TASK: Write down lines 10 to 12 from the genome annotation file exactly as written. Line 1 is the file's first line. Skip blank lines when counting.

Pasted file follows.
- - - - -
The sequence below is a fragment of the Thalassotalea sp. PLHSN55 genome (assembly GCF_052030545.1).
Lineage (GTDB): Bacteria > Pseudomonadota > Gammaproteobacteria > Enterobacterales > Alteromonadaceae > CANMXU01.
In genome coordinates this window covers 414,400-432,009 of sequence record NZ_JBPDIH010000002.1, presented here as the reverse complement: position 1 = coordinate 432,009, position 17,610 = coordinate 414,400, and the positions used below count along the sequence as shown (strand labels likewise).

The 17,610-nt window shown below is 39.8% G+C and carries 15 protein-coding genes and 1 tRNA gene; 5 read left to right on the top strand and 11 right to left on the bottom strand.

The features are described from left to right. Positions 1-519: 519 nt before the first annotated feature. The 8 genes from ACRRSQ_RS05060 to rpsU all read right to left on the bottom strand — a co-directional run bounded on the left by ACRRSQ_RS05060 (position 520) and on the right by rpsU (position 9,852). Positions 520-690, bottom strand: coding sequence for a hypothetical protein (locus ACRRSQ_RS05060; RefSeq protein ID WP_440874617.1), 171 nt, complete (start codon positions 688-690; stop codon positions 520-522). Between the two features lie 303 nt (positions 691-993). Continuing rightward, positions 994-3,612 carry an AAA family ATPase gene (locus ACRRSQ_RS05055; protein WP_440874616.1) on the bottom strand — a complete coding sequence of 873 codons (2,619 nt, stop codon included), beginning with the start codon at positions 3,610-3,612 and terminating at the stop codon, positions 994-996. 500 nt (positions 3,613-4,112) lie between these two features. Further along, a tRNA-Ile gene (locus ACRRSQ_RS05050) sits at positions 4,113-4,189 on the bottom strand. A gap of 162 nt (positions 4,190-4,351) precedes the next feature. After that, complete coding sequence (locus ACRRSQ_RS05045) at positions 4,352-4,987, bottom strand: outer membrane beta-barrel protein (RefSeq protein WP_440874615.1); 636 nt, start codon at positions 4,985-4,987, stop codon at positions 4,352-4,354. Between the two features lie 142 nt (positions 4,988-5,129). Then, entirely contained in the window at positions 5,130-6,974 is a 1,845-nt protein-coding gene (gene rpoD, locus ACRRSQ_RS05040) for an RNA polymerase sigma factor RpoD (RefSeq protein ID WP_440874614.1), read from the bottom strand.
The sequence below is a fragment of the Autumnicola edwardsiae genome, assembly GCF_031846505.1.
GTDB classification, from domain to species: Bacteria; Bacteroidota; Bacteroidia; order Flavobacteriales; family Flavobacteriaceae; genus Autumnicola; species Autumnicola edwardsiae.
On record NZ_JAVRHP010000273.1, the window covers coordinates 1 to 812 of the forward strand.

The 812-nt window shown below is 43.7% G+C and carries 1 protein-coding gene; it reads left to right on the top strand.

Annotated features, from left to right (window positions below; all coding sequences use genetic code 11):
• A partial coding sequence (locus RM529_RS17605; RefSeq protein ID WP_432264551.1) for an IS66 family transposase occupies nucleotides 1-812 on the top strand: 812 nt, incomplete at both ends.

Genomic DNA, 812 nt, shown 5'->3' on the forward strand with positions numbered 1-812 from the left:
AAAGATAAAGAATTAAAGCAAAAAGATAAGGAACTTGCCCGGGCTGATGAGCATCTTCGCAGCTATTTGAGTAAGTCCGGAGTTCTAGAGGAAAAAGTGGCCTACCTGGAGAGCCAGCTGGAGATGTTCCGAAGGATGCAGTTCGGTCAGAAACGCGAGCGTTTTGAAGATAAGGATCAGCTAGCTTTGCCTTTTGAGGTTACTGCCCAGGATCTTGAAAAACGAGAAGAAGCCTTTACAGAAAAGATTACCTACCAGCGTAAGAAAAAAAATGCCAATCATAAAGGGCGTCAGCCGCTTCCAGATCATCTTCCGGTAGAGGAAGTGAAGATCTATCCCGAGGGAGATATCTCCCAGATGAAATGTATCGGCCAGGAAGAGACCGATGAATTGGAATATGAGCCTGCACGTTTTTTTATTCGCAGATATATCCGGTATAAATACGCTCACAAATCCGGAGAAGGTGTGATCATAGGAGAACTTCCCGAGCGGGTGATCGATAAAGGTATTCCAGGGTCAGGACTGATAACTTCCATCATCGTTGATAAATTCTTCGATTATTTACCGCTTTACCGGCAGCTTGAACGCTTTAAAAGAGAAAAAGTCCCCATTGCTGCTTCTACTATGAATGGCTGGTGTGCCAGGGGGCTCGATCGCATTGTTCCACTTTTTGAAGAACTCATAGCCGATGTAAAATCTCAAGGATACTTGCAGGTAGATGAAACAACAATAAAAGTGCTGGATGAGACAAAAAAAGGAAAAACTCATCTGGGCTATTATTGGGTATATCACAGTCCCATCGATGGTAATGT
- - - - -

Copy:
Annotated features, from left to right (window positions below; all coding sequences use genetic code 11):
• A partial coding sequence (locus RM529_RS17605; RefSeq protein ID WP_432264551.1) for an IS66 family transposase occupies nucleotides 1-812 on the top strand: 812 nt, incomplete at both ends.

Genomic DNA, 812 nt, shown 5'->3' on the forward strand with positions numbered 1-812 from the left: